Repowering a KTM 640 Adventure

Discussion in 'Some Assembly Required' started by Z50R, Oct 19, 2017.

  1. Z50R

    Z50R Not lost yet

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    Switching gears back to steel, with the air box done but missing the mounting point for the coolant overflow tank, the sub frame had to come appart again for the addition of another tab.

    IMG_0706.JPG

    That is all the farther she got this weekend. I am trying to contain my excitement at this point. Most of the difficult work is done. At this point, the project could be completed with bolt on accessiries and a custom wire harness. I am trying to think of the most logical next step. I am leaning towards the headlight. I need a speedometer still but I think it will end up being mounted to the headlight housing. Either way, I can't do the wiring until I have all my electronics in place.

    I want the look of one of these:

    IMG_0672.PNG

    But also want it DOT approved/street legal. I am looking for a cheap/junked frame to the trailtech light but I may be forced to fabricate my own.
    #81
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  2. clintnz

    clintnz Trans-Global Chook Chaser

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    Interesting project!

    I built a mount for a std H4 7" round headlamp unit. Works well.

    [​IMG]

    I found a polycarbonate semi-sealed unit which is light & strong. Plenty of LED options out there now too.

    [​IMG]

    If you're planning on hauling much luggage add some more bracing to that subframe:

    [​IMG]

    The ribs underneath taper down all the way to the back both sides too.

    Cheers
    Clint
    #82
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  3. Z50R

    Z50R Not lost yet

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    Thanks for the ideas Clint.

    I am not too worried about the subframe. I have carried myself and all my gear for 4 years over some extremely rough trails without so much as a crack in the old subframe. Even still, I added a gusset or two. Worst case, it is steel, I find someone and have 'em weld it back together.

    I am curious about the construction of the mounting ring for your headlight. It appears you sammiched layers of 1/4" aluminum plate?

    I was looking at one of these as far as a lamp:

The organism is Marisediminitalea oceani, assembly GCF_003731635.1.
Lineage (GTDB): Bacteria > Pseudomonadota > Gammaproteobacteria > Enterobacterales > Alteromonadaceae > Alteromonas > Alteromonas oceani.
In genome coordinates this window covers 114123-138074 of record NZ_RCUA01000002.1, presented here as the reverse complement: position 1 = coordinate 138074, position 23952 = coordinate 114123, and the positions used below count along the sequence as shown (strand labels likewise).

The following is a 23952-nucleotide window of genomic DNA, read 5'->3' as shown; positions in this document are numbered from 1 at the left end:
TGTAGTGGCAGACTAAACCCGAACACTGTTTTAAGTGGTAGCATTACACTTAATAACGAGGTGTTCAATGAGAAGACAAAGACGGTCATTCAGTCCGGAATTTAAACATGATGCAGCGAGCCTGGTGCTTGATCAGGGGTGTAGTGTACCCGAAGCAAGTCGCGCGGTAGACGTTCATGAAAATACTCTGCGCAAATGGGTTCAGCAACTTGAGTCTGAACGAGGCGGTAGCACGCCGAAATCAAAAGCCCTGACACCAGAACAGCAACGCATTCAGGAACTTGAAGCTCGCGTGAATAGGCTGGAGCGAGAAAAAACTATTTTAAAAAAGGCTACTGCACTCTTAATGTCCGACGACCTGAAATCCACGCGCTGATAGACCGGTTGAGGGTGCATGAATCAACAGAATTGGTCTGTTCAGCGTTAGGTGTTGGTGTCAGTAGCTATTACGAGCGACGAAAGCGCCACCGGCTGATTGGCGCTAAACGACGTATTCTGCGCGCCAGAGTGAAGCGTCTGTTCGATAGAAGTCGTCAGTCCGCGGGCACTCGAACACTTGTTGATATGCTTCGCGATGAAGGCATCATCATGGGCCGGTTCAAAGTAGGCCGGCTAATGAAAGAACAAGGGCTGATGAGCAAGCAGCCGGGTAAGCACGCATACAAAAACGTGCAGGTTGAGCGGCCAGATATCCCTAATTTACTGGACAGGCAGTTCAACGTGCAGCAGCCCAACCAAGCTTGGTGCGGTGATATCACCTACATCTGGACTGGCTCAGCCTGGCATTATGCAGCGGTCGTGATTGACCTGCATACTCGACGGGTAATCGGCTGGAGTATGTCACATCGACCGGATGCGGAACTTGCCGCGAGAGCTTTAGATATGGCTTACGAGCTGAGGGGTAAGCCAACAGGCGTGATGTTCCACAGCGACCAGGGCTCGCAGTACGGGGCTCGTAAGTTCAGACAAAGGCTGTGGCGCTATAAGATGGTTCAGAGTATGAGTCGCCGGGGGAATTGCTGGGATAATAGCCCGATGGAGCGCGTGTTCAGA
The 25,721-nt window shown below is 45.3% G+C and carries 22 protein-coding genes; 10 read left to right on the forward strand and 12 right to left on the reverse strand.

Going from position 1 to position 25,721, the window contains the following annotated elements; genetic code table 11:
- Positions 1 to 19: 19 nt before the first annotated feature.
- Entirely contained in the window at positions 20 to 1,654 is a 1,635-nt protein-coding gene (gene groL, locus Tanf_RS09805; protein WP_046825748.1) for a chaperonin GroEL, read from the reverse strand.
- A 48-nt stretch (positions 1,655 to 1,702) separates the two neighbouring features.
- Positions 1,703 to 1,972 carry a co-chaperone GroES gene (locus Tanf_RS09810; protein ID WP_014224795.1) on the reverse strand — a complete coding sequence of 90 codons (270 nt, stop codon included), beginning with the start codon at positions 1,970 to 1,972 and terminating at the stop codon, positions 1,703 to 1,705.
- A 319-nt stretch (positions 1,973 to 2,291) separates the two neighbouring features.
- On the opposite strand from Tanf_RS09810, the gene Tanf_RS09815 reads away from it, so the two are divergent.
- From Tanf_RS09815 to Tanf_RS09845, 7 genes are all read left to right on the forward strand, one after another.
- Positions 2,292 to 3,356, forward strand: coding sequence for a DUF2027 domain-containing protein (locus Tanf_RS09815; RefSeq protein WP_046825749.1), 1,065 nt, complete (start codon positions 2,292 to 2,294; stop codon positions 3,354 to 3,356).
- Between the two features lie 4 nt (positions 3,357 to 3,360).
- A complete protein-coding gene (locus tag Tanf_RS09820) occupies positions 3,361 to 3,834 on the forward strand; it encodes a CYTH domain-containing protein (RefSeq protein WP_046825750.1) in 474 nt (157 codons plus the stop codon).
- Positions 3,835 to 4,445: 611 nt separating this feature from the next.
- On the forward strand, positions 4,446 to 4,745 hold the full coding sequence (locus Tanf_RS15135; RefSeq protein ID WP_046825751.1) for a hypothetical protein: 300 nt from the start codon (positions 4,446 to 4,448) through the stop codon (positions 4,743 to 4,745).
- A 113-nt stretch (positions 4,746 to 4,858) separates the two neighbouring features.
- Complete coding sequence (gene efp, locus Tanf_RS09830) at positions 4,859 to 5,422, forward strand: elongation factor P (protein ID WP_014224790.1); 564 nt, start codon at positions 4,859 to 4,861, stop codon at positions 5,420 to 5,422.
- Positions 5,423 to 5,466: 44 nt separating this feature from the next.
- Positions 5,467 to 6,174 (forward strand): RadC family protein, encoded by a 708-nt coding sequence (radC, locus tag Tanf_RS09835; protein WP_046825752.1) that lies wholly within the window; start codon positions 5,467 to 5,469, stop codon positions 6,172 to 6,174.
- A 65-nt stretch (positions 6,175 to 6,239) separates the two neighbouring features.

IMG_0708.JPG

    http://www.kchilites.com/gravity-led-pro-7-headlight-single-dot-compliant.html

    It checks the following boxes:
    Low current draw (25 watts on high beam)
    DOT approved
    Polycarbonate lense (shatterproof)
    Waterproof to include full submersion
    No moving parts (fans or floppy heat sinks etc)
    No external parts like balasts or voltage regulators
    Doesn't look ridiculous

    They sure are pricy at $315 a piece but it looks like it does the job better than anything else I can find.
    #83
  4. clintnz

    clintnz Trans-Global Chook Chaser

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    Yup. Cut out the rings with a jigsaw then finished them on the lathe, without a lathe you'd probably need to laminate a few different layers to get the right thickness recess for the lamp flange, then take some time with file & sandpaper to get them pretty. The mounting tabs were chopped out of a piece of thick angle then turned down to match:

    [​IMG]

    I actually offset mine sideways a little so the back of it clears the key switch & can sit further back, this makes it less likely to auger into the ground during a tipover.

    I've thought about swapping to LED but I don't really do enough night riding to justify the expense. Plus the ones I've seen in person were also really heavy in comparison to what I have.

    Cheers
    Clint
    #84
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  5. Z50R

    Z50R Not lost yet

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    A coupla days ago I had a few free minutes and worked the plastics around the muffler. The following pic is hard to see but the middle black plastic on the rear fender was trimmed away from the muffler.

    IMG_0729.JPG

    The orange side plastic on what was the leeward side and now has the muffler was not designed with muffler like clearance. With the screws tightened, the plastic was acting as a spring held taunt against what will become hot metal.

    IMG_0730.JPG

    I gently heated the plastic with a Mapp gas torch and wedged a chunk of junk in between to re shape the plastic.

    IMG_0731.JPG

    IMG_0732.JPG

    Maybe a different day I will add a rubber bumper to the muffler mount to keep the plastic from getting jammed against the muffler in a tip-over.
    #85
  6. Z50R

    Z50R Not lost yet

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    So the war chest was running low and I really don't want to skimp on a headlight. In addition, I was getting really tired of tripping all over moto parts so I took a breather in the project and sorted out all the parts into three piles: things I know I need to bolt onto this bike, things I may need to modify and install, and things I know I don't need. A fire sale in the fleamarket and the war chest has some loot again. For the past three days I have been scrambling to pack and ship things. The sale thread finally calmed down today and I had some moto time.